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Cargill Has a History of Meat Recalls

Cargill’s massive recall of ground turkey products last week was not the first time the industry giant had to call back potentially contaminated meat from the marketplace.

Here is a brief list of some of the past recalls and associated outbreaks of foodborne illness involving Cargill, a company that sells food and agriculture products around the globe and whose net profit was more than $26 billion in 2010:

1993 – Cargill supplied meat to Northwest Sizzler restaurants that was implicated in an outbreak of E. coli O157:H7 infection involving 39 confirmed and 54 probable cases. Public health investigators said the illnesses were the result of cross-contamination between raw Cargill Tri-tips and salad bar ingredients.

2000 – Cargill provided meat to Sizzler restaurants linked to an outbreak of E. coli O157:H7 illnesses that killed one person and sickened that 62.  

2000 – Sliced turkey from a Cargill processing plant in Texas was found to be the source of a multi-state outbreak of Listeria monocytogenes. The company recalled 16 million pounds of turkey after reports of infection that eventually included seven deaths and 29 illnesses. Eight of the case patients were pregnant and three miscarriages/stillbirths were attributed to the contaminated turkey. 

2001 – Cargill ground beef patties tested positive for E. coli O157:H7 after a child from Georgia became ill. Three of the patties were purchased at Kroger and one from Sam’s Club, but all of the ill children and the tested meat had genetically indistinguishable strains of E. coli. Emmpak recalled 254,000 pounds of potentially contaminated ground beef.

2002 – Antibiotic-resistant Salmonella Newport was found in ground beef from Emmpak, a Cargill subsidiary. The CDC reported one fatality, 47 illnesses and 12 hospitalizations linked to consumption of the ground beef. Emmpak recalled a record 2.8 million pounds of potentially contaminated ground beef.

2007 – After Minnesota health officials traced 46 E. coli O157:H7 illnesses to ground beef patties, Cargill Meat Solutions Corporation recalled 845,000 pounds of frozen ground beef patties from retail locations across the U.S.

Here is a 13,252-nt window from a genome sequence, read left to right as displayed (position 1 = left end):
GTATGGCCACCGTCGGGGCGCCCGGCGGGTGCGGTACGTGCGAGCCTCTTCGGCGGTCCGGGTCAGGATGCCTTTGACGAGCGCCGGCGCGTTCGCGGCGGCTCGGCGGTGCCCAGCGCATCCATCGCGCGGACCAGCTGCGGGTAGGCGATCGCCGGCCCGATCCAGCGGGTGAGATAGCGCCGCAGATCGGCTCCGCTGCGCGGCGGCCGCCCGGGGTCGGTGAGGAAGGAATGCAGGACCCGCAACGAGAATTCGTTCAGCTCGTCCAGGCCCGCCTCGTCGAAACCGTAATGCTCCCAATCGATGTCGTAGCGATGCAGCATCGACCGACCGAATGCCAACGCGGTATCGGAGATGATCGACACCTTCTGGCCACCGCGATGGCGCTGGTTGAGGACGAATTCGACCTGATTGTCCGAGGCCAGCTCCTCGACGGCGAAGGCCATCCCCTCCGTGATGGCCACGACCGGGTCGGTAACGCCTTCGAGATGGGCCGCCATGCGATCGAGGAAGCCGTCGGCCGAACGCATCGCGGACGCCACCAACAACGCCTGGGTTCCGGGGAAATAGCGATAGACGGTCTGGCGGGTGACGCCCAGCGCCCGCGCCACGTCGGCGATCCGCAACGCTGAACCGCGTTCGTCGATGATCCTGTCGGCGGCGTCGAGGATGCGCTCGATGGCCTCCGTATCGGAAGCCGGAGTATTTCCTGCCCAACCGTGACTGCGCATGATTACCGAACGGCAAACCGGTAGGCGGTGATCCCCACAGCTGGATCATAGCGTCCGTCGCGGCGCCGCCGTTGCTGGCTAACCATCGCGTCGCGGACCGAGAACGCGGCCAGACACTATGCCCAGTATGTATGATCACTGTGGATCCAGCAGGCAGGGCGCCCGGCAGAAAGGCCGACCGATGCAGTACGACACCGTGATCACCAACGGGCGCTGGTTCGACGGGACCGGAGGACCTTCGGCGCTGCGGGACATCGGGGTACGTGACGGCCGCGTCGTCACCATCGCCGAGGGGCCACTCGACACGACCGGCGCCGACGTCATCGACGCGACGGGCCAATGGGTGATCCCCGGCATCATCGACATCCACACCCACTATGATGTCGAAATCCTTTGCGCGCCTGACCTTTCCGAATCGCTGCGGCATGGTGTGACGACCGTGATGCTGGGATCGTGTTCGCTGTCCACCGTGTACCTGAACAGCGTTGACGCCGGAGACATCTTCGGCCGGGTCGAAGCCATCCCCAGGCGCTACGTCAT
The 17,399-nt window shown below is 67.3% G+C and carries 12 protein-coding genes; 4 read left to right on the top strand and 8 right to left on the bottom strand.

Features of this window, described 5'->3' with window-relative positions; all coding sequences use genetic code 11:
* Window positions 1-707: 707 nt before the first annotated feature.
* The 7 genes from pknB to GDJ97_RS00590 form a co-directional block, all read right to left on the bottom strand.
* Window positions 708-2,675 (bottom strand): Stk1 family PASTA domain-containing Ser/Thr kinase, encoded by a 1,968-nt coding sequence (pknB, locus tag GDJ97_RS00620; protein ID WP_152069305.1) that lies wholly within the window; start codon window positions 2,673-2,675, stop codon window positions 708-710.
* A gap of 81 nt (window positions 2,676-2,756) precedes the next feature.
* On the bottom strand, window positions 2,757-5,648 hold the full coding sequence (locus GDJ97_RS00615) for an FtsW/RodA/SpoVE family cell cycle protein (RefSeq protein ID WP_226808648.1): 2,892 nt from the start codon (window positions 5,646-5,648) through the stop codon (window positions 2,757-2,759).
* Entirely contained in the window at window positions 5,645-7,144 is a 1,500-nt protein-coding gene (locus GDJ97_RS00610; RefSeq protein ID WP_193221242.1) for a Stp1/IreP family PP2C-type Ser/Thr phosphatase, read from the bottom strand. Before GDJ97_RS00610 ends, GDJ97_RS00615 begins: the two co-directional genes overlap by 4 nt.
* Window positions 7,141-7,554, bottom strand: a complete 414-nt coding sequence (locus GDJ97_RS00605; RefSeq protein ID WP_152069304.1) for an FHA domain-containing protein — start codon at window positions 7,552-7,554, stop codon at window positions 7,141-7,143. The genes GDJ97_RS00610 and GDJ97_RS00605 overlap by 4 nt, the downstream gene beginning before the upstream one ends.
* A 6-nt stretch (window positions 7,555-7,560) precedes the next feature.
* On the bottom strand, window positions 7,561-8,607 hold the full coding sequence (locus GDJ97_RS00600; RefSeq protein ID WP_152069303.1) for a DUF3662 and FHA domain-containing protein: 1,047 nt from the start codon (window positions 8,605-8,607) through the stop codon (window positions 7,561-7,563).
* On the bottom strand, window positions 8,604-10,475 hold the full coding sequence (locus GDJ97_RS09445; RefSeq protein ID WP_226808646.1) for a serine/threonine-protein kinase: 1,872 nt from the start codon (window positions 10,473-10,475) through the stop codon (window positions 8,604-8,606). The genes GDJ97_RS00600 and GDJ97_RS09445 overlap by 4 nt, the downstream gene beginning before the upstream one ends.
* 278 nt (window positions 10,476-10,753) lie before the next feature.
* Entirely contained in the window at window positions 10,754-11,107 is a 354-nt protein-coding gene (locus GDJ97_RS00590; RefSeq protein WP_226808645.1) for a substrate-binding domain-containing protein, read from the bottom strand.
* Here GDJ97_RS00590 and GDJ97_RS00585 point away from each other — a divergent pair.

2007 – Cargill recalled 1,084,384 pounds of ground beef after federal tests detected E. coli O157:H7 in the product.  No illnesses were associated with this recall.

2008 – Beef cheek produced by Beef Packers, a Cargill subsidiary, tested positive for E. coli O157:H7, prompting a 1,560 pound recall.  No illnesses were associated with this recall.

2009 –  At least 40 cases of Salmonella Newport infection were linked to Beef Packers ground beef in the summer, sparking a  summertime recall of 830,000 pounds of ground beef.  Then, in December, more Salmonella illnesses tied to the producer’s meat led to a recall of 20,000 pounds of products.  Both recalls involved contamination with drug-resistant Salmonella bacteria.  

2010 – Cargill Meat Solutions recalled 8,500 pounds of ground beef after reports of illnesses caused by E. coli O26, a rare strain of the bacteria that produces the same Shiga-like toxin as the more common E. coli O157:H7.  The meat was distributed by BJ’s Wholesale Club.

2011 – Cargill Meat Solutions recalled 36 million pounds of ground turkey linked to an outbreak of drug-resistant Salmonella Heidelberg. Current outbreak numbers: one dead, 78 ill, 22 hospitalized.

Since 1993, Cargill has been the source of contaminated meat implicated in at least 10 major outbreaks, 10 deaths, three stillbirths and 347 illnesses. 

© Food Safety News
  • Doc Mudd

    Approximately how many meals has Cargill served up and how many people have the fed since 1993?
    True enough, “Cargill Has a History of Meat Recalls”…seems like they also have a history of producing and distributing one hell of a lot of food. How do you measure which “history” overshadows the other?
    Not defending Cargill here, just sayin’

  • Steve

    While Cargill (a privately held mega company whose extensive business activities are highly secretive) processes one hell of a lot food, there’s also one hell of a lot of foodborne illnesses from industrialized sources in this country. The most meaningful statistics we should be paying attention to are from the Centers for Disease Control:
    1 in 6 Americans (or 48 million people) gets sick from and 3,000 die of foodborne diseases EVERY YEAR.
    http://www.cdc.gov/foodborneburden/cdc-and-food-safety.html